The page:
Google Pixel 3 Review

November 19, 2018 | Amy Davies |

Image Quality

All of the sample images in this review were taken using the 12 megapixel JPEG setting, which gives an average image size of around 3Mb.

We were extremely impressed by the images produced by the Google Pixel 2, and while the Pixel 3 doesn’t represent a hugely dramatic overhaul, it continues to create excellent images. Although it doesn’t offer you the opportunity to alter many settings yourself, you’re likely to be so pleased with the results that you don’t mind so much.

Colours are bright and punchy, but, crucially keep on the right side of realistic for images which are natural. There’s also a pleasing level of overall detail, especially when looking at A4 sizes or below.

In low light, using the standard camera mode, the Pixel 3 puts in a good show, but it’s the new Night Sight mode which truly impresses. You can use it to take shots that would probably be otherwise impossible with most standard smartphones, and it certainly gives Huawei’s Night mode a run for its money.

Despite only having one lens, the Pixel 3’s extremely clever machine learning algorithms produce excellent shallow depth of field effects. Human subjects are slightly better, but even subjects with a fairly complicated outline are rendered pretty well – with only very close scrutiny revealing flaws.

In artificial light, the Pixel 3 gets white balance right almost every time. It’s pretty much the only setting you can change though, so if it has gone slightly wrong, altering to a more appropriate setting is very easy.

Again, because there’s only one lens, there’s no optical zoom available here. Instead, three different levels of digital zoom can be utilised – presumably all just cropping more tightly into the scene. The first level is quite good, but the other two should really be reserved when you’re desperate to get closer to the action. You could of course also crop yourself manually after you’ve taken the shot.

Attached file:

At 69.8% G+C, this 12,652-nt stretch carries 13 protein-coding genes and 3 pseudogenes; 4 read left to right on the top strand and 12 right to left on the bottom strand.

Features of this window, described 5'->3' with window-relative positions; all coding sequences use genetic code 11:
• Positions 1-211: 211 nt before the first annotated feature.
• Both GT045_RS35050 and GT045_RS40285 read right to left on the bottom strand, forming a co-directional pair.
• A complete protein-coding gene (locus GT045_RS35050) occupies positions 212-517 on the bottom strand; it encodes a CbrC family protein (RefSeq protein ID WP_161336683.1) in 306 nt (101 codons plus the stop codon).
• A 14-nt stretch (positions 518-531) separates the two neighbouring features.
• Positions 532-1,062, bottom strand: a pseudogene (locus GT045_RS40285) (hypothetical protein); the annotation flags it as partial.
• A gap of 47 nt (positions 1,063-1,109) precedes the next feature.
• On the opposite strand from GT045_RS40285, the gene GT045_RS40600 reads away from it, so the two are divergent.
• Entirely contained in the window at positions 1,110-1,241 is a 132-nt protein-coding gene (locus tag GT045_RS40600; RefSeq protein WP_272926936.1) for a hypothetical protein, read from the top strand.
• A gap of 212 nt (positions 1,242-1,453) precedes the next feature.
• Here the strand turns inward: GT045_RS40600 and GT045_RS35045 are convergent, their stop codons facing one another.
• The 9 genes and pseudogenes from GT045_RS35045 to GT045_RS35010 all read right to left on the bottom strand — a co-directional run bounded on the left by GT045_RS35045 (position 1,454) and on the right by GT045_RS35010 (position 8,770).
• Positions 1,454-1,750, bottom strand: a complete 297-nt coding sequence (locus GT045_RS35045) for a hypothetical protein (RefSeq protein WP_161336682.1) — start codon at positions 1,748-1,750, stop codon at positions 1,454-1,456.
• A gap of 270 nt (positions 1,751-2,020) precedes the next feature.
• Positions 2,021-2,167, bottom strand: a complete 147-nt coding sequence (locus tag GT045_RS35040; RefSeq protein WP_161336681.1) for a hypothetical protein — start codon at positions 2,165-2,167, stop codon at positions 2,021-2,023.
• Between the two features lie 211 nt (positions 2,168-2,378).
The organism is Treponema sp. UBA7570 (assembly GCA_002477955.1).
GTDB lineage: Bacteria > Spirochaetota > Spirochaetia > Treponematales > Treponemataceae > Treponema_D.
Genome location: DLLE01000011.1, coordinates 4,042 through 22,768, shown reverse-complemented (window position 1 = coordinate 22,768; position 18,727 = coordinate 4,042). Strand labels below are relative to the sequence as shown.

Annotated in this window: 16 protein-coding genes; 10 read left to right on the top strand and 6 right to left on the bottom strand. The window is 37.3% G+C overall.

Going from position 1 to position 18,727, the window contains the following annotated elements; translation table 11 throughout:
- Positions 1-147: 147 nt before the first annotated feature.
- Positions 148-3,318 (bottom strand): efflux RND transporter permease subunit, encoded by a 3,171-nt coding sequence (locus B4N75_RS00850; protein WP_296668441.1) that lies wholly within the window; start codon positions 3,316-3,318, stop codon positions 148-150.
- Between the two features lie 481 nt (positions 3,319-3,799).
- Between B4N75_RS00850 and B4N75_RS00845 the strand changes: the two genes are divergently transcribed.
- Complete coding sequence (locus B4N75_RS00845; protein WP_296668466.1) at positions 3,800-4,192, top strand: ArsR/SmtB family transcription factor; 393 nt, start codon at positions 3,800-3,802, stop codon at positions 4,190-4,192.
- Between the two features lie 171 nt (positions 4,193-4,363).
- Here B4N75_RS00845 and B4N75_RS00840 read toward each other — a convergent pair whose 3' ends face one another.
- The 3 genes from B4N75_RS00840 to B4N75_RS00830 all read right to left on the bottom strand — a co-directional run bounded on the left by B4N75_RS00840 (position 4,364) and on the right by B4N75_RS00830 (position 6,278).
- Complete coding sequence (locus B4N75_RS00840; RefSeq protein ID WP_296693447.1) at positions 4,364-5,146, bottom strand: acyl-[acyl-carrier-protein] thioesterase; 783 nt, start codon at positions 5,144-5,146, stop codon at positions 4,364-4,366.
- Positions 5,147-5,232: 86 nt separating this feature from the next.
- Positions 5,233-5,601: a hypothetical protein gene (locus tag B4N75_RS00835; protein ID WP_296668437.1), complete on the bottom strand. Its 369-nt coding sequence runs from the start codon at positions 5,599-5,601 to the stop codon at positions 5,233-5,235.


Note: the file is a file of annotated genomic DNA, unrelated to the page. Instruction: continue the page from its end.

Focal Range

The Google Pixel 3's fixed lens provides the focal length demonstrated below.

wide-angle.jpg
Digital Zoom 1
digitalzoom1.jpg
Digital Zoom 2
digitalzoom2.jpg
Digital Zoom 3
digitalzoom3.jpg

Chromatic Aberrations

The Google Pixel 3 handled chromatic aberrations very well during the review, with limited purple fringing mainly present around the edges of objects in high-contrast situations, as shown in the example below.

Chromatic Aberrations (100% Crop)

Chromatic Aberrations (100% Crop)

chromatic1.jpg chromatic2.jpg

Macro

This macro shot shows how close you can get to the subject.

macro.jpg

Flash

The flash settings on the Google Pixel 3 are Off, On and Auto. These shots of a white coloured wall were taken at a distance of 1.5m.

Flash Off

ISO 64

Flash On

ISO 64

And here are a couple of portrait shots with the rear and front facing cameras.

No Flash - Rear Camera

rearcamera-noflash.jpg

Flash - Rear Camera

rearcamera-flash.jpg

Selfie Camera - Standard

selfiecamera-standard.jpg

Selfie Camera - Wide

selfiecamera-wide.jpg

Portrait Mode

The Google Pixel 3's portrait mode intelligently blurs the background whilst keeping the main subject sharp.

portrait_mode_01.jpg

portrait_mode_04.jpg

portrait_mode_02.jpg

portrait_mode_03.jpg

Night Sight

The new Night Sight mode is always available in the More menu, and the camera also prompts you to use it when it detects low-light levels. You can hand-hold the Pixel 3 for up to 6 seconds and still get sharp, well-exposed photos, as shown below.

nightsight1.jpg

nightsight2.jpg

nightsight3.jpg

nightsight4.jpg

nightsight5.jpg

Panorama

The Google Pixel 3 has a simple-to-use panorama mode that provides good results, as shown below.

panorama.jpg